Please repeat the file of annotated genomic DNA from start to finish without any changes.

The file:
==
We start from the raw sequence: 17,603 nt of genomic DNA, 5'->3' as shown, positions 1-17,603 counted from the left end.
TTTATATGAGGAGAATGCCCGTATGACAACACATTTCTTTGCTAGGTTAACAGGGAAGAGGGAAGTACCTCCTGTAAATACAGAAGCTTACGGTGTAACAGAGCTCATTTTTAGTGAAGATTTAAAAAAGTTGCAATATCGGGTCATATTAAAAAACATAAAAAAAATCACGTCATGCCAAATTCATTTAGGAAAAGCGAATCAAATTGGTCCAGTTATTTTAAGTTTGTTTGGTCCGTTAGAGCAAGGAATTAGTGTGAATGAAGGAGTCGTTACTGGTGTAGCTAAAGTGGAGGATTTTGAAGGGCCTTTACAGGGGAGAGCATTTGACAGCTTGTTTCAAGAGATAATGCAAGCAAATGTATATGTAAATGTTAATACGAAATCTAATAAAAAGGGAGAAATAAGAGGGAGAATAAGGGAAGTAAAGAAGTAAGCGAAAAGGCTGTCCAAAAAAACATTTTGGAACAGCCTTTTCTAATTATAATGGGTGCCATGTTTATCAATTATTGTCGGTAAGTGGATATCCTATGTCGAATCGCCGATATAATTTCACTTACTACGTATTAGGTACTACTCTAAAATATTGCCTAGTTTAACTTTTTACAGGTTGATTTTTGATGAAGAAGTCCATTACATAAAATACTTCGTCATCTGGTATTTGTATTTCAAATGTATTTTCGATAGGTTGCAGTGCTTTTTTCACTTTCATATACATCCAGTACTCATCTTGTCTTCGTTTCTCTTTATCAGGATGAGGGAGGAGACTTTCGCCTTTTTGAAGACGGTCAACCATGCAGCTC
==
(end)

We start from the raw sequence: 17,603 nt of genomic DNA, 5'->3' as shown, positions 1-17,603 counted from the left end.
TTTATATGAGGAGAATGCCCGTATGACAACACATTTCTTTGCTAGGTTAACAGGGAAGAGGGAAGTACCTCCTGTAAATACAGAAGCTTACGGTGTAACAGAGCTCATTTTTAGTGAAGATTTAAAAAAGTTGCAATATCGGGTCATATTAAAAAACATAAAAAAAATCACGTCATGCCAAATTCATTTAGGAAAAGCGAATCAAATTGGTCCAGTTATTTTAAGTTTGTTTGGTCCGTTAGAGCAAGGAATTAGTGTGAATGAAGGAGTCGTTACTGGTGTAGCTAAAGTGGAGGATTTTGAAGGGCCTTTACAGGGGAGAGCATTTGACAGCTTGTTTCAAGAGATAATGCAAGCAAATGTATATGTAAATGTTAATACGAAATCTAATAAAAAGGGAGAAATAAGAGGGAGAATAAGGGAAGTAAAGAAGTAAGCGAAAAGGCTGTCCAAAAAAACATTTTGGAACAGCCTTTTCTAATTATAATGGGTGCCATGTTTATCAATTATTGTCGGTAAGTGGATATCCTATGTCGAATCGCCGATATAATTTCACTTACTACGTATTAGGTACTACTCTAAAATATTGCCTAGTTTAACTTTTTACAGGTTGATTTTTGATGAAGAAGTCCATTACATAAAATACTTCGTCATCTGGTATTTGTATTTCAAATGTATTTTCGATAGGTTGCAGTGCTTTTTTCACTTTCATATACATCCAGTACTCATCTTGTCTTCGTTTCTCTTTATCAGGATGAGGGAGGAGACTTTCGCCTTTTTGAAGACGGTCAACCATGCAGCTC